APA's new Ethics Code, which went into effect on June 1, 2003, was more than five years in the making. The task force revising the code, chaired by Celia Fisher, PhD, explicitly identified as a priority making the revision process as inclusive and participatory as possible.
The practice community played a large, significant and ongoing role in shaping the revised code. A review of the new code shows many examples, three of which are discussed below, of how the practice community exercised its influence in developing the Ethics Code as a document that protects both the public and the profession.
The formal title of what we commonly call the "Ethics Code" is the "Ethical Principles of Psychologists and Code of Conduct," a title that conveys both the code's aspirational (preamble and five principles) and enforceable (ethical standards) aspects. The distinction between aspirational and enforceable is central to the code's structure and differentiates between the ideals and goals to which psychologists aspire and the rules by which psychologists must abide. When adjudicatory bodies blur this distinction, psychologists may inappropriately be held responsible and possibly disciplined for not fulfilling the profession's ideals and striving toward its highest goals. As central as these goals and ideals are to our profession, the Ethics Code is clear that, standing alone, they are not to be the basis for sanctions in disciplinary settings:
...General Principles, as opposed to Ethical Standards, are aspirational in nature. Their intent is to guide and inspire psychologists toward the very highest ethical ideals of the profession. General Principles, in contrast to Ethical Standards, do not represent obligations and should not form the basis for imposing sanctions. Relying upon General Principles for either of these reasons distorts both their meaning and purpose.
A second example of the practice community's involvement in drafting the Ethics Code is the unusual repetition of language in the code's "Introduction and Applicability" and "Ethical Standards" sections. Both sections address the relationship between legal and ethical obligations. The Ethics Code Task Force did not want psychologists to be in the position of having to choose between the law and the Ethics Code, such that by adhering to one set of obligations a psychologist would violate the other.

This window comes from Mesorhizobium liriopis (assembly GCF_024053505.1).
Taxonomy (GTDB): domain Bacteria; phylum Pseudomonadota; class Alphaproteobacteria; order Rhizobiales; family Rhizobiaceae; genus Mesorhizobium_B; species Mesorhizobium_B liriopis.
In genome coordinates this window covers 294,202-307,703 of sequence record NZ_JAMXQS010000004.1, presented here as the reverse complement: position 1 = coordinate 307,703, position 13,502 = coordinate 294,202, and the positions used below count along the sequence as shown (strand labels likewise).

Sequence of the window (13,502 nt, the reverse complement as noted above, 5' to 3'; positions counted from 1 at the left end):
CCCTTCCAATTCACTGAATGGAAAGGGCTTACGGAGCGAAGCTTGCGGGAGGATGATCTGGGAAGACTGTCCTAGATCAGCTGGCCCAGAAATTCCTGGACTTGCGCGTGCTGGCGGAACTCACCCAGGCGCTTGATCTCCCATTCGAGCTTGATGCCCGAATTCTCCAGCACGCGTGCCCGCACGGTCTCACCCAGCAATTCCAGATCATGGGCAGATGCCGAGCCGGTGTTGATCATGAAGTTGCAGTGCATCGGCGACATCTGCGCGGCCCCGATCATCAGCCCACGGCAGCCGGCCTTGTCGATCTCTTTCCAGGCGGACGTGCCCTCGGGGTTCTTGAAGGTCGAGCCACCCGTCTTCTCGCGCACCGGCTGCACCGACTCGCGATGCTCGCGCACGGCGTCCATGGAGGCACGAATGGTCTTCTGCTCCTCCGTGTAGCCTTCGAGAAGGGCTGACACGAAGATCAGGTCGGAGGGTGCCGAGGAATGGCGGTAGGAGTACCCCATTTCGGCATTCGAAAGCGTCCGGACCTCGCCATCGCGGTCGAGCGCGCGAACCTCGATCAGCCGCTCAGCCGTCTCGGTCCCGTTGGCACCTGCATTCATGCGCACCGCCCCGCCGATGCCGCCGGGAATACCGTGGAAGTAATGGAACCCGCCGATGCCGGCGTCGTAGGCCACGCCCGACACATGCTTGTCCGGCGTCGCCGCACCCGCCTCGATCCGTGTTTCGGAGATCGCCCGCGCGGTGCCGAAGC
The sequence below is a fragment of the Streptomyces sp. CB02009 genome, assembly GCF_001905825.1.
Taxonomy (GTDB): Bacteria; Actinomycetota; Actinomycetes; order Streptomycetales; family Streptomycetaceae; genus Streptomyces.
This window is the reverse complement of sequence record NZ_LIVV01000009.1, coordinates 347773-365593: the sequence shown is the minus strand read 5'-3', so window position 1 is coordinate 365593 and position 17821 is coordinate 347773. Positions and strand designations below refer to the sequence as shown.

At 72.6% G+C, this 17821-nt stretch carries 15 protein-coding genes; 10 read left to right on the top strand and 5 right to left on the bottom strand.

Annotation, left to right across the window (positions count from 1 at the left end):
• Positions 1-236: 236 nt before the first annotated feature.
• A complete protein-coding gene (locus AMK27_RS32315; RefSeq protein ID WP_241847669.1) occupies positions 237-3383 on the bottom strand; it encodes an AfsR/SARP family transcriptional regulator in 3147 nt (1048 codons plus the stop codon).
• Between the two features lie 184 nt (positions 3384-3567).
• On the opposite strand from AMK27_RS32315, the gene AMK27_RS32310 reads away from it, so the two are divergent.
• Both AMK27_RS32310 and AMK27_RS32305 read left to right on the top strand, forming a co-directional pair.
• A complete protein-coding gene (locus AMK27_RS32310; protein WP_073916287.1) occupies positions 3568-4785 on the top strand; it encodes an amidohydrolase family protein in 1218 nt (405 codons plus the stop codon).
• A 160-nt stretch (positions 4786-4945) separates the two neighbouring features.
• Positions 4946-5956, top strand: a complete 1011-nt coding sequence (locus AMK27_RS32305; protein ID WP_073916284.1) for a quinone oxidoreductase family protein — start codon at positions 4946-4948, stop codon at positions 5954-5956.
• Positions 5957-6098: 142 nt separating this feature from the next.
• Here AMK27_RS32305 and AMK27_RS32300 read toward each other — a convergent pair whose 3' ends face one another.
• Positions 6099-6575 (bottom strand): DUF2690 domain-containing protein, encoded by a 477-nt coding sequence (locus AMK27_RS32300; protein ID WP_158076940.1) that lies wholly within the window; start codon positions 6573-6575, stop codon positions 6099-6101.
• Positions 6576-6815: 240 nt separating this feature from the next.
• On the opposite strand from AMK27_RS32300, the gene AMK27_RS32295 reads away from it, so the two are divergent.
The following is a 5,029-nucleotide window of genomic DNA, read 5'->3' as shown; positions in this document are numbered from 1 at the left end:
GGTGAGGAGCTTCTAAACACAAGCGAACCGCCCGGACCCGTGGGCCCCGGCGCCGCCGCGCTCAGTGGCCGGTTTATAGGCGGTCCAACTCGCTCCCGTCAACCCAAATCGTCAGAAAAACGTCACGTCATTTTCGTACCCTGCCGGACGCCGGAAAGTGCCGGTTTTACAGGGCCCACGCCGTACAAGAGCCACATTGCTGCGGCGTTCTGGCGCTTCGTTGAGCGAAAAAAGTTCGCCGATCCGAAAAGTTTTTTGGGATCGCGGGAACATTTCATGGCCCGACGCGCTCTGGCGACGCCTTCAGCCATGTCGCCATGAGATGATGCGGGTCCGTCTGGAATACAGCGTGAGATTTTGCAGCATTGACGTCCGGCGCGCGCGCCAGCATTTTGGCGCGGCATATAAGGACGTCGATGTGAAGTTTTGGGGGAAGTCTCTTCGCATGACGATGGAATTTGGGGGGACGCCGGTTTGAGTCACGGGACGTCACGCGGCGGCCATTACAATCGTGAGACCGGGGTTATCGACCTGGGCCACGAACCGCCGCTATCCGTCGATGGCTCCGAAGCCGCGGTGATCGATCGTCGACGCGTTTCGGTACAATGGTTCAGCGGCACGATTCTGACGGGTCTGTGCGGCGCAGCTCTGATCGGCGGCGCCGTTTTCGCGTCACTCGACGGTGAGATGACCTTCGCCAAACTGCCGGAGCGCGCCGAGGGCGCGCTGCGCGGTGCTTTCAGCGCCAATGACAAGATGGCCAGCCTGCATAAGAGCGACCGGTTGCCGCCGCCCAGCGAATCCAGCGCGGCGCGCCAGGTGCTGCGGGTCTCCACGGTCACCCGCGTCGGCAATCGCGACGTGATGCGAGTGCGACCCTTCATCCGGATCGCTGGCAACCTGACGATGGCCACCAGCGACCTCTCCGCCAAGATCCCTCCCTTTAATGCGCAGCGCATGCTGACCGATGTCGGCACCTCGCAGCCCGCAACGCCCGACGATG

To address conflicts between law and ethics, the task force included the language below, which allows psychologists to adhere to a legal obligation in the face of a competing ethical obligation:
INTRODUCTION AND APPLICABILITY
...If psychologists' ethical responsibilities conflict with law, regulations, or other governing legal authority, psychologists make known their commitment to this Ethics Code and take steps to resolve the conflict in a responsible manner. If the conflict is unresolvable via such means, psychologists may adhere to the requirements of the law, regulations, or other governing authority in keeping with basic principles of human rights.
Nearly the same language is contained in an ethical standard:
1.02: CONFLICTS BETWEEN ETHICS AND LAW, REGULATIONS, OR OTHER GOVERNING LEGAL AUTHORITY If psychologists' ethical responsibilities conflict with law, regulations, or other governing legal authority, psychologists make known their commitment to the Ethics Code and take steps to resolve the conflict. If the conflict is unresolvable via such means, psychologists may adhere to the requirements of the law, regulations, or other governing legal authority. These paragraphs ensure that psychologists will not be placed in an untenable bind between the law and the profession's ethics. Note two additional points. First, when a conflict arises between ethics and law, psychologists "make known their commitment to the Ethics Code." Thus, even though an obligation under the Ethics Code may ultimately yield to a legal obligation, psychologists must nonetheless indicate in some fashion that they have a contrary obligation under their profession's code of ethics. How psychologists make known their commitment to the Ethics Code will depend largely upon the context in which the conflict arises.